I had lunch with Harry Wu and spent a great deal of time talking with him about the situation in China and the continuing religious repression there. Internal movement is highly regulated and more than 80% of the population cannot move about the nation freely. China does not allow the average Chinese to visit Hong Kong for example, because that city is operated under a "duel system" and still has some democracy. A recent attempt to institute in Hong Kong security laws similar to those that exist in the Chinese mainland had to be halted when half a million people took to the streets. The city, which once had elected leaders is now run by a "chief executive" appointed by the Mainland communist government.

Harry Wu told me that China has a long history of dynasties that are only changed through violence and that he expects no different type of change when the communists finally fall. He is pessimistic about a democracy taking hold in China at any time in the near future. Until there is change there will not be religious or any other form of freedom in China.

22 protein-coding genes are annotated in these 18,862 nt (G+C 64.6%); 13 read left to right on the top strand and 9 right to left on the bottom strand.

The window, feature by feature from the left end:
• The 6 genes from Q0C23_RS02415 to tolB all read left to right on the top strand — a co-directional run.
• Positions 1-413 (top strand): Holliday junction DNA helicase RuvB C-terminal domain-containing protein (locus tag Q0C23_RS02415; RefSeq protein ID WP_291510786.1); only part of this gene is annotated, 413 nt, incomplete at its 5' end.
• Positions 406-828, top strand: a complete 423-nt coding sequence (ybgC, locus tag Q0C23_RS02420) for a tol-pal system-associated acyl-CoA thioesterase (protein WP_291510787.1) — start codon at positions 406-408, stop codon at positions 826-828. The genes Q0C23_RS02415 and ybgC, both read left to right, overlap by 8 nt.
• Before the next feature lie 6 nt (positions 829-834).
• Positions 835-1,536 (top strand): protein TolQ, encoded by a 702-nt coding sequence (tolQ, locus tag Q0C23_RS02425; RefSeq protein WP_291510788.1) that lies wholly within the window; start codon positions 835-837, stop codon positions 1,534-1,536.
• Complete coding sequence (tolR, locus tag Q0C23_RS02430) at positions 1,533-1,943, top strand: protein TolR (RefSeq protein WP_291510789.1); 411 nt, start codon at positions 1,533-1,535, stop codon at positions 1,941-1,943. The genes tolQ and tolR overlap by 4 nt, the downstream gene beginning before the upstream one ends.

I also had long discussions with the representative of the government of Tajikistan which is 90% Muslim. Officially Tajikistan is a secular nation in the same sense that Turkey and Egypt are secular nations. They remain secular only because religious parties are outlawed. Although these nations have parliaments, we would not view them as democratic. However, should any of the three allow truly free and democratic elections, they would become Islamic states and thus enemies of the United States. This makes the task of criticizing these "secular" Islamic nations because of their lack of religious freedom problematical for our government.

While Egypt allows hatred against the United States and Israel to be spewed almost daily in the government newspapers and TV, that government continues to fight radical Islamic guerillas on almost a daily basis. It is not that the Egyptian government is pro-West; it is merely the secular dictatorship protecting itself. The government continues to harass Christians. The same day the conference closed, Egyptian security forces and soldiers attacked a small Coptic church in Assiut during Mass, arresting deacons and tossing communion bread on the floor and then stepping on it. The security forces attempted to arrest a priest, but when the building was surrounded by thousands of Copts from the village they were forced to back down. What occurs on the ground in Egypt is far different than the face presented by its ambassador at the conference.